Moat Brae survives. Moat Brae is the 1823 house and garden in Dumfries, Scotland, where J.M. Barrie, age 8 in 1868 and playing at pirates, conceived Neverland, the land of eternal childhood. That’s the good news. Moat Brae lives – for now.
The bad news is that for two years the Peter Pan Moat Brae Trust’s board of directors, after restoring the house, has tinkered with undoing that good work. They want to build two modernist additions to contain a National Centre for Children’s Literature – at the cost of trashing the house and destroying the possibility of ever restoring the garden.
How Moat Brae has managed to hold out this long I do not know, but opponents of this crime against childhood dreams hope to convince the board to change its plans and instead build a more sensitive addition to house its program. Luke Moloney, chairman of the Dumfries Historic Building Trust and a leading opponent, asked the trust to embrace a more fitting plan but was told that such a proposal would be “pastiche” – a derisive modernist word for imitative – and thus out of the questions.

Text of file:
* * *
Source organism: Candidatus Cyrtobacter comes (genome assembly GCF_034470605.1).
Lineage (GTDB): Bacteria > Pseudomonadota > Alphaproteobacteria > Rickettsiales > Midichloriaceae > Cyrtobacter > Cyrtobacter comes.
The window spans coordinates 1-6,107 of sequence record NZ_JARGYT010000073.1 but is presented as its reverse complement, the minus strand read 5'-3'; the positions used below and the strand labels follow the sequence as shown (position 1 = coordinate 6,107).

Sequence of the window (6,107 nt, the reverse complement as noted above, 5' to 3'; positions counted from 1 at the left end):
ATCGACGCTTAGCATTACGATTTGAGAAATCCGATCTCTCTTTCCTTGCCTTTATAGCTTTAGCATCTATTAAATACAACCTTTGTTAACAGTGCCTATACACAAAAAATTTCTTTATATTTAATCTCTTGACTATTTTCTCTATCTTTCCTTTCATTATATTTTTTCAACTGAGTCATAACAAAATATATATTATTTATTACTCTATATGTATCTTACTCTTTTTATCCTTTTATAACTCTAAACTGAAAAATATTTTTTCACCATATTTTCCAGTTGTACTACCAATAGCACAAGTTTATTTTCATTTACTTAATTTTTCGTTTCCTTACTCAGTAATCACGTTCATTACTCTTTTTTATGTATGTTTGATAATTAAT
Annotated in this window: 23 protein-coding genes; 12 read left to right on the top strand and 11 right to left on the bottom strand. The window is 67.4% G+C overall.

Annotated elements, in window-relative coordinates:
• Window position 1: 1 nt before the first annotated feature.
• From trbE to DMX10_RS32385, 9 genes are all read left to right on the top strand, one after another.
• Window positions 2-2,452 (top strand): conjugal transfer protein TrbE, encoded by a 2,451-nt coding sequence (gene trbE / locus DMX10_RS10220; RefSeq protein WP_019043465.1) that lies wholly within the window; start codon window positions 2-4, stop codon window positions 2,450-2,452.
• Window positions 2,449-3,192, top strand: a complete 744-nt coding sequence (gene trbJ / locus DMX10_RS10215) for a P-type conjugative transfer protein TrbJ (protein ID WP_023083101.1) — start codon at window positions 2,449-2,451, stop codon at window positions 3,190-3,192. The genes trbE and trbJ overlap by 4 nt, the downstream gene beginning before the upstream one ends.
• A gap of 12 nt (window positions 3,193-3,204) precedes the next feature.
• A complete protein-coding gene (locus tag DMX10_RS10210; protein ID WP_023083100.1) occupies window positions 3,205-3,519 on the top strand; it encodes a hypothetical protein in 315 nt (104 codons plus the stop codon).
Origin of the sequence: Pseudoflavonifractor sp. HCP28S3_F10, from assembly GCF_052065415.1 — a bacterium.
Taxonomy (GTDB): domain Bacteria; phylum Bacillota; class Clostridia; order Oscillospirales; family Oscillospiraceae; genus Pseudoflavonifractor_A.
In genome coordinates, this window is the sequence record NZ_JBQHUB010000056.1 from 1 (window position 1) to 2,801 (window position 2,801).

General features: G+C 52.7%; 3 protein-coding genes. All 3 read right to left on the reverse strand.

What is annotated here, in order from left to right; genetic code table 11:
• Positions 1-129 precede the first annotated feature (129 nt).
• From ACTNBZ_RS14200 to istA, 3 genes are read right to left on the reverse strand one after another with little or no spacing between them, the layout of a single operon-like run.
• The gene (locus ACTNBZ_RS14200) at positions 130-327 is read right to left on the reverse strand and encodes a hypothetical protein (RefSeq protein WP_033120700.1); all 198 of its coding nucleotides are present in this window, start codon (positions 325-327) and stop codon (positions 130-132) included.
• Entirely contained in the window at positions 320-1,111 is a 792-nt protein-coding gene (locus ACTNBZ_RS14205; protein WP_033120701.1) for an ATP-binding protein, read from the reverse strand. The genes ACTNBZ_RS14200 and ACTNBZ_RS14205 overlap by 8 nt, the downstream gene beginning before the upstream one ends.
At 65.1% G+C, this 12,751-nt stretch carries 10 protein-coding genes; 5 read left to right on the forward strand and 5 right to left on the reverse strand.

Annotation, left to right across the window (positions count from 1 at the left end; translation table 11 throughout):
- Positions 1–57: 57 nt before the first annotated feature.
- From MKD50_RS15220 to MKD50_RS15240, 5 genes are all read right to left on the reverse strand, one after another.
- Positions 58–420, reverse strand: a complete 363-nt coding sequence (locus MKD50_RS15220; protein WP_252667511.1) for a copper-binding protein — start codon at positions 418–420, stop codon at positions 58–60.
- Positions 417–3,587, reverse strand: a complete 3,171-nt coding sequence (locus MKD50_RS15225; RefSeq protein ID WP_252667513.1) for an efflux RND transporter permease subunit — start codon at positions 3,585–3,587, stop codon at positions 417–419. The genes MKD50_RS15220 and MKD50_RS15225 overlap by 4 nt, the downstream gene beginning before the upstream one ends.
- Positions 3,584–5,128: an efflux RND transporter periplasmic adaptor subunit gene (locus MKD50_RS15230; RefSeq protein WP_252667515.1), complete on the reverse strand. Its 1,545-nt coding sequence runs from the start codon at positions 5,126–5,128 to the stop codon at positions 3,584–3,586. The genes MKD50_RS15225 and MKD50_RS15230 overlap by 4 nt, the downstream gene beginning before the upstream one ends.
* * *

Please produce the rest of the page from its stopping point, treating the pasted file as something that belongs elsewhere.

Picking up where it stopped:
Two years ago I devoted a column, “Help save history and Peter Pan,” to Moat Brae and a similarly threatened treasure – Winchester, the original capital of England. Winchester’s citizens have fought a crudely inept development in court and on the hustings for two years. Now, in Dumfries, citizens who would save Moat Brae are calling on those around the world who remember growing up with Peter Pan to sign a letter to the trust pleading for a last-minute reprieve for Moat Brae and the garden that inspired Neverland.
To sign the letter by Roger Windsor, who started the trust, lost control of it after ensuring the preservation of the house and now leads the opposition to its desecration, email him at email@example.com.